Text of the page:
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CZ Talk:Cold Storage/Natural stress relief meditation

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The justification for this article is that NSR Meditation is currently the most popular alternative to the highly effective and scientifically studied technique for stress reduction, Transcendental Meditation.

Since this article was written by the president of one of the organizations that teaches NSR Meditation, it is oriented toward those interested in learning it. This results in a certain commercial tone of voice (it may be relevant to note here that the organizations are nonprofit and charge only a small fraction of their nearest competitor, Transcendental Meditation). I believe the article could be improved by changing some wording to improve neutrality, at least so far as the tone of the article is concerned. Any help is welcome. David Spector 23:48, 8 December 2008 (UTC)

I understand that it is an alternative technique, but I urge you not to put up any article that can be interpreted as being in a commercial tone of voice. That can result in some very negative reactions.

At the very least, look at the formatting conventions of other articles. For example, headings are not bolded strings, but lines delimited with an appropriate number of = signs (e.g., ==Related methods==)

The first sentence should repeat the article title, perhaps with slight grammatical tweaking, and give a succinct definition.

I would note that this article probably belongs with health sciences and possibly healing arts as well as psychology, but I would urge you to rephrase it so there is no question of it being misinterpreted as advertising. Howard C. Berkowitz 15:20, 9 December 2008 (UTC)

Howard, Thank you so much for your helpful comments. I have edited the article to conform to the formatting conventions. I have also added a concise definition at the start of the article. I would like to add this article to the other groups or topic areas that you mention, but I have not been able to find instructions for doing this. Perhaps you could give me some specific instructions or a reference to the proper Help page.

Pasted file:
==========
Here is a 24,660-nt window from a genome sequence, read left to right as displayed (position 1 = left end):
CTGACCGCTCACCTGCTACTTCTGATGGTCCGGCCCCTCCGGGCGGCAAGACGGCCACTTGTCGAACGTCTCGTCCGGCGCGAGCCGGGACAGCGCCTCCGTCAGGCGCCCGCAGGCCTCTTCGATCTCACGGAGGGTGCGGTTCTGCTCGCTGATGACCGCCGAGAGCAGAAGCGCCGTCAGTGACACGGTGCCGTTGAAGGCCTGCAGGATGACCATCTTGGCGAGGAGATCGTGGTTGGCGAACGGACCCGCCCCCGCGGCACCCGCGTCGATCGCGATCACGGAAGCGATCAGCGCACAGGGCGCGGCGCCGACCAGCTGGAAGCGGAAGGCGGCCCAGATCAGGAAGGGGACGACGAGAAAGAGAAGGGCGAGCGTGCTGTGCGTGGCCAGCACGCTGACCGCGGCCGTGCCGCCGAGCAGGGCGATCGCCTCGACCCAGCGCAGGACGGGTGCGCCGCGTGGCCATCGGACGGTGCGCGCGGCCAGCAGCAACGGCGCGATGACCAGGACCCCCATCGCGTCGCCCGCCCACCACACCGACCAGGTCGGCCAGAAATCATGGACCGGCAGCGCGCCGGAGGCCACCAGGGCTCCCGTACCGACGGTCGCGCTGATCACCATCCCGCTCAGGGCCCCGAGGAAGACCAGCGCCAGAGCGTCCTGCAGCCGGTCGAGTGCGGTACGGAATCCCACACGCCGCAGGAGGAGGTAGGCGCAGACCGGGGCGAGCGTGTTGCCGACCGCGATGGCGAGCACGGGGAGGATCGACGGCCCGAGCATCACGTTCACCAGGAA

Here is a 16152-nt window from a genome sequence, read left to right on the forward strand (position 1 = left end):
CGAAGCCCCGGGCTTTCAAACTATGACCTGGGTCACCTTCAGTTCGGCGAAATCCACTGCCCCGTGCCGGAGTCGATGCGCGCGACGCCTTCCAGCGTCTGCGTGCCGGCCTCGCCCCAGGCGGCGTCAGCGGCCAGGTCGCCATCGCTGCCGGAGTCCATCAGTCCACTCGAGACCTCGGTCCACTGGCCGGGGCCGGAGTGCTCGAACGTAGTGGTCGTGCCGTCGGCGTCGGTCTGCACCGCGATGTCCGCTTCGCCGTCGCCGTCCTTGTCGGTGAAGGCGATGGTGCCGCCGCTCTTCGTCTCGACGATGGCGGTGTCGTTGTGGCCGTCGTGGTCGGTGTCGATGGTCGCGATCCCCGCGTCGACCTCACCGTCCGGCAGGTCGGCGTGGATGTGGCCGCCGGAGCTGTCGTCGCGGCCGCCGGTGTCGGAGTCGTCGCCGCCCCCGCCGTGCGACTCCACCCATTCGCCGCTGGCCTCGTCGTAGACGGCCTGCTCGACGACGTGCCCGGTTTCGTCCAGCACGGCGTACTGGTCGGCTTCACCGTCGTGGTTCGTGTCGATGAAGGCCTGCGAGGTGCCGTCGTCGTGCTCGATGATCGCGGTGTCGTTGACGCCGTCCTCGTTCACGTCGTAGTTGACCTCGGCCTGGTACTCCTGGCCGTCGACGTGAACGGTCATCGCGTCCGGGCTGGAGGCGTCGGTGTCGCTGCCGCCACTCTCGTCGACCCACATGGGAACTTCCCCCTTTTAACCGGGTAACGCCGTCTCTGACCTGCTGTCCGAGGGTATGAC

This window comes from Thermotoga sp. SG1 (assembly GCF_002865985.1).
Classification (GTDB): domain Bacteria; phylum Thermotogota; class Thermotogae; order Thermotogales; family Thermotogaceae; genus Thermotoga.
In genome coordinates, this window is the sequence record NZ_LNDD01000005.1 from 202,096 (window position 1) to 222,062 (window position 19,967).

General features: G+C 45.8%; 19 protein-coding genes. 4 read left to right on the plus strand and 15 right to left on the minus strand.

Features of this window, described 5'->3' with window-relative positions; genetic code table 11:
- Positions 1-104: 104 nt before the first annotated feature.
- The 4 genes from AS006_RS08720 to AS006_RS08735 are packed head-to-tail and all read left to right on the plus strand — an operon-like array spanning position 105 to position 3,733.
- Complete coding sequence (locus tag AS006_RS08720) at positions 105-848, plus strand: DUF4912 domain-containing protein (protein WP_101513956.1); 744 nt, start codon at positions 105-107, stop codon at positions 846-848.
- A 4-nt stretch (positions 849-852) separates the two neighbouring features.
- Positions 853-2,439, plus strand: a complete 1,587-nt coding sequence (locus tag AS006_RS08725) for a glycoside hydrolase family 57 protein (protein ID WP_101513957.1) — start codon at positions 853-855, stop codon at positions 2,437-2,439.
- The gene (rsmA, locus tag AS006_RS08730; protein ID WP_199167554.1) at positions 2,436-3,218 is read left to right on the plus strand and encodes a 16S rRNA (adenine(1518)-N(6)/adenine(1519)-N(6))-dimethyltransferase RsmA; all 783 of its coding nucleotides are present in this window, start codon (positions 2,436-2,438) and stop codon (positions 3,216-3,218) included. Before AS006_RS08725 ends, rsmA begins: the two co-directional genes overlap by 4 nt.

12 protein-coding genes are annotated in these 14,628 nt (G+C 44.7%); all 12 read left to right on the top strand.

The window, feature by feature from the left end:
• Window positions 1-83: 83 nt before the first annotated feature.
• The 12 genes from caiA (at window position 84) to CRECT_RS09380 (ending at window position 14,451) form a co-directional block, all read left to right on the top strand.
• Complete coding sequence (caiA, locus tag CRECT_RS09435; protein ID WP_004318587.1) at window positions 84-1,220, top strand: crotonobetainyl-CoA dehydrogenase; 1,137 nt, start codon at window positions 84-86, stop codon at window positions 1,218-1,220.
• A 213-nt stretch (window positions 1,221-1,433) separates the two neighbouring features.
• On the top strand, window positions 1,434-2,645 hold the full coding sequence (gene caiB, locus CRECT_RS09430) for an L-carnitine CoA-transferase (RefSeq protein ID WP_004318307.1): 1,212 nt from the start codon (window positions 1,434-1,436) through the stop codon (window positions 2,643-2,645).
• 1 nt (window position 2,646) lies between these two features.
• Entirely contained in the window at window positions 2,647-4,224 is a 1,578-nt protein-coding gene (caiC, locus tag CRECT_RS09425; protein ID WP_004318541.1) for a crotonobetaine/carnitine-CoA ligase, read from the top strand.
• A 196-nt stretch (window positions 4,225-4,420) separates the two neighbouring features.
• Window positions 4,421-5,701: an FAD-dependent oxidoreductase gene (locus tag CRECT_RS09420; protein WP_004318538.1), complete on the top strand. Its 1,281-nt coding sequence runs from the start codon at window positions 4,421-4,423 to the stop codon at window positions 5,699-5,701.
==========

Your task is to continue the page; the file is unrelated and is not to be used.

The biggest problem is clearly whether the article can be misinterpreted as advertising. Since NSR has been so well received by the general public as an affordable alternative to TM, it deserves to be described in online encyclopedias. But I have no wish to advertise in encyclopedias, as advertising and publicity are much better done elsewhere.

I've changed one heading from "how to learn" to "how is NSR learned", which I think helps, but I don't think it is enough.

As president of NSR/USA, it is difficult for me to describe NSR Meditation in an unbiased way. Therefore, I really need your further and more detailed help (and that of other editors) to guide me in improving this article. David Spector 16:20, 9 December 2008 (UTC)

Sorry, but it really does read like advertising. As a starting point, you should think of this as the sort of thing that would be appropriately written for a scientific journal, although here, we would want either to include definitions, or links to definitions, that the general reader might not follow.
I can't always find the right help page myself. :-( Not that it's quite the same sort of subject, look at chiropractic and acupuncture as something that might give an example of style. There may be some useful terminology in National Center for Complementary and Alternative Medicine. We don't have a general article on relaxation techniques, which would be a good "top-level" article to review, neutrally, the various techniques and underlying therapies. It might be a challenge, but if you could, for example, also write an article on TM that a TM practitioner would consider accurate (although not an endorsement), you'd be getting a good sense of the CZ approach to life and the uniers. :-) Howard C. Berkowitz 16:33, 9 December 2008 (UTC)

Howard, I would like to see an article on Transcendental Meditation here, and I will consider writing it myself when I have more time. For now, I want to focus on getting this article on NSR Meditation right, since this is my area of greater expertise.

I know that it appears that meditation techniques are relaxation techniques, but that is not a good characterization. They are very different from sitting in a hot tub, listening to music, or other things we do to relax. Yes, it is true that relaxation is frequently a result of TM and NSR, but it is more significant that they generate a unique state of physiology (restful alertness) that eliminates even deep-rooted stresses. This is the source of that long list of benefits, not its relaxation effect.

I do appreciate your help, but you might take a few minutes to read up on some of the scientific research on TM and NSR so you can understand the benefits to the general population and to the psychological researcher a little better.

I still need more focused help in removing the advertising stigma from this article. Perhaps I should import some of the writing for journals that I have done, but it would not be so readable for the general public.

I still need help adding this article to other topic categories, since it is not primarily an article about psychology.

I'll write more later, when I'm not so busy. Sorry that I'm not doing such a good job with the rewrite so far. I may need more help from other editors here.David Spector 11:45, 10 December 2008 (UTC)